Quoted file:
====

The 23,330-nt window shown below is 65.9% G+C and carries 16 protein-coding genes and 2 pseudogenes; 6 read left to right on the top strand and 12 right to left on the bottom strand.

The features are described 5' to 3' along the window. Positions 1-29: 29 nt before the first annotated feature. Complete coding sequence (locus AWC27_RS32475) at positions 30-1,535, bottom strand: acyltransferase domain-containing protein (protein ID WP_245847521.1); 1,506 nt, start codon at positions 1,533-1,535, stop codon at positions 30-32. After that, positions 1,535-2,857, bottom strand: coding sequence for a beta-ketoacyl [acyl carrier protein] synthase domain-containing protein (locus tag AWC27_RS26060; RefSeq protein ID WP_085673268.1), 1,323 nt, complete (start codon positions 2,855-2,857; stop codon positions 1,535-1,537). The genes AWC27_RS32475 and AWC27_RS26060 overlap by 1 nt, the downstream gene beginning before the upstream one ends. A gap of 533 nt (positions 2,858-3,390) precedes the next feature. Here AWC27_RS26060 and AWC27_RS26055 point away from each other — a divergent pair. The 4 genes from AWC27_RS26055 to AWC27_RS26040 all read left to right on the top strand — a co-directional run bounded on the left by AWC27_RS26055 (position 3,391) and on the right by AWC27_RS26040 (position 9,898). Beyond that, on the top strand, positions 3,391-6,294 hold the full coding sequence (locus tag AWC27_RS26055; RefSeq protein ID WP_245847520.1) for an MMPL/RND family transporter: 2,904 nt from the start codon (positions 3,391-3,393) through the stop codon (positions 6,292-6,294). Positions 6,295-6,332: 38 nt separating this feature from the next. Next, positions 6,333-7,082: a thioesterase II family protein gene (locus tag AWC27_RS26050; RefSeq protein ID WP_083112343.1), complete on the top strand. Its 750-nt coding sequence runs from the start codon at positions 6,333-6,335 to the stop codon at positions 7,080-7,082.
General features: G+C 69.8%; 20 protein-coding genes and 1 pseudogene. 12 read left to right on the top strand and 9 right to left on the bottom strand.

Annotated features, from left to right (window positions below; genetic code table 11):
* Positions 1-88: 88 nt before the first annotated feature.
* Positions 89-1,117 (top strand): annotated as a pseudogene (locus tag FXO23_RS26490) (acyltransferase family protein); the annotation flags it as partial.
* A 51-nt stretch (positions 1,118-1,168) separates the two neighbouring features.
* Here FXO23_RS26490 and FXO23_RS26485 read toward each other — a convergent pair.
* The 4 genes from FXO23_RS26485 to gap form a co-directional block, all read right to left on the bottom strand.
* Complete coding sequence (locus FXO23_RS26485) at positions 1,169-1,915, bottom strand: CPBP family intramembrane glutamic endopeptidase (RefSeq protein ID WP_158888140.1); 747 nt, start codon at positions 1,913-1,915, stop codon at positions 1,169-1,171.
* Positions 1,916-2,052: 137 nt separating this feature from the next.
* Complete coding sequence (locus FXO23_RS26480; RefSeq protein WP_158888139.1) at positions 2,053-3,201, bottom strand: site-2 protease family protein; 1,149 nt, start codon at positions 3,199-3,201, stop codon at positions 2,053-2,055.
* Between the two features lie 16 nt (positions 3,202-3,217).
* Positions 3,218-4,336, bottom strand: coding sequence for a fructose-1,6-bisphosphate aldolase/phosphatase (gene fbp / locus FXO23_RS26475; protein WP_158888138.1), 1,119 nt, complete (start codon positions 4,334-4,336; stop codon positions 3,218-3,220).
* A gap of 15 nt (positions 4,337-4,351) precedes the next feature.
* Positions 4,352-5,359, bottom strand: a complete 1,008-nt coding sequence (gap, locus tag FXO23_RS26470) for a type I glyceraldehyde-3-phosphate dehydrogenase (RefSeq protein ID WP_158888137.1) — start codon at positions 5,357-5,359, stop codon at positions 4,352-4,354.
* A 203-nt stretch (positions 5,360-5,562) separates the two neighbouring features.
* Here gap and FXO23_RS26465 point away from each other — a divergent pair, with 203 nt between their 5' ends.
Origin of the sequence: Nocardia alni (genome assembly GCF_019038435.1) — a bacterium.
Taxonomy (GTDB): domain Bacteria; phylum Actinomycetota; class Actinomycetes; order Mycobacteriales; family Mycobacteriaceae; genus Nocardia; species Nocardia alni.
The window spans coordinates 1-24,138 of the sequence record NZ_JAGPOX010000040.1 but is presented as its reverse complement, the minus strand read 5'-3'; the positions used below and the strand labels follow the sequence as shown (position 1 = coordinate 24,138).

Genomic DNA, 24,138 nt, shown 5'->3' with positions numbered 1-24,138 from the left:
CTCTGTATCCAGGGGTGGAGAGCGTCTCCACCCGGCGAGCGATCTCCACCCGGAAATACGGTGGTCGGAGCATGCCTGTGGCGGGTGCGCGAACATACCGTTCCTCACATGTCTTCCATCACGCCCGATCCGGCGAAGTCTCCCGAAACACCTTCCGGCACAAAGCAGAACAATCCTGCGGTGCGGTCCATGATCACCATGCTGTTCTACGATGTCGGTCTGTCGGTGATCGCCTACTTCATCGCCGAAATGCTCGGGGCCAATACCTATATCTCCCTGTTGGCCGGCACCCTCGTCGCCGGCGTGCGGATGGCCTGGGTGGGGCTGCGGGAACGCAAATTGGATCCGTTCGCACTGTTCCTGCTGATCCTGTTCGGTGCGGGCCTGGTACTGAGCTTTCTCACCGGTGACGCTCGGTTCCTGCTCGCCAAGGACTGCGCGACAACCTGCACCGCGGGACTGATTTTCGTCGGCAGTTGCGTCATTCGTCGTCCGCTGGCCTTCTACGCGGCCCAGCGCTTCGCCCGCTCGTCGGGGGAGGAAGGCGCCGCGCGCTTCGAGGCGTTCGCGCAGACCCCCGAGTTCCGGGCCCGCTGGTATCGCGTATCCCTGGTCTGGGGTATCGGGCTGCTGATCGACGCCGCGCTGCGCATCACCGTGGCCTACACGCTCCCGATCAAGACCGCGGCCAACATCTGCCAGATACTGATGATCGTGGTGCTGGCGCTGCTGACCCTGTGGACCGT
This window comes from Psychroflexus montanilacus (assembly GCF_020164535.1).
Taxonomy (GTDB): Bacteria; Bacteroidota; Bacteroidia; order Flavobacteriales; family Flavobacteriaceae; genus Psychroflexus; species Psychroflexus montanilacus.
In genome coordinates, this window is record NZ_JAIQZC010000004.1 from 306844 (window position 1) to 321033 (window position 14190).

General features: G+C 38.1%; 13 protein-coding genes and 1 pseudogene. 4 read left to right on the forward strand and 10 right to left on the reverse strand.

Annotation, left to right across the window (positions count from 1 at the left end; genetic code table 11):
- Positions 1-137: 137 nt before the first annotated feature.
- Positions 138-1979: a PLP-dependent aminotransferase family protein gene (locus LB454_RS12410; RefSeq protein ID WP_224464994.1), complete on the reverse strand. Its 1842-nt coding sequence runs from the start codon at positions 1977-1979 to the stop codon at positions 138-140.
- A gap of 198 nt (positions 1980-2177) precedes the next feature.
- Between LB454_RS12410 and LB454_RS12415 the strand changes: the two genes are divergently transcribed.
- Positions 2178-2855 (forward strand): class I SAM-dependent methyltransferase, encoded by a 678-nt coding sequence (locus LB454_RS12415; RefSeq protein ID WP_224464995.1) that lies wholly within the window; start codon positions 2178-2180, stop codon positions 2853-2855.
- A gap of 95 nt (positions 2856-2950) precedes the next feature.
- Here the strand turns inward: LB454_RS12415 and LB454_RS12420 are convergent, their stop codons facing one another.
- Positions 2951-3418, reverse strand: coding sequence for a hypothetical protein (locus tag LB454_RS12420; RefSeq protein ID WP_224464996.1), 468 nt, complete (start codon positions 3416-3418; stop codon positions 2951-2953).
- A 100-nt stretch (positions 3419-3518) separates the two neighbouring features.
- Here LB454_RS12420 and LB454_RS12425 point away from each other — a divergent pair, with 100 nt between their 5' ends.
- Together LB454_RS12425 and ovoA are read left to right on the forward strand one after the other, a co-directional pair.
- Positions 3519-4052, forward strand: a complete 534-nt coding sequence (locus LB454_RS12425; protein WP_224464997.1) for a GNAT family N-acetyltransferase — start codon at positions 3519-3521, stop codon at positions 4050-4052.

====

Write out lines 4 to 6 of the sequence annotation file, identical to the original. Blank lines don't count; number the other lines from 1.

Annotated features, from left to right (window positions below; genetic code table 11):
* Positions 1-88: 88 nt before the first annotated feature.
* Positions 89-1,117 (top strand): annotated as a pseudogene (locus tag FXO23_RS26490) (acyltransferase family protein); the annotation flags it as partial.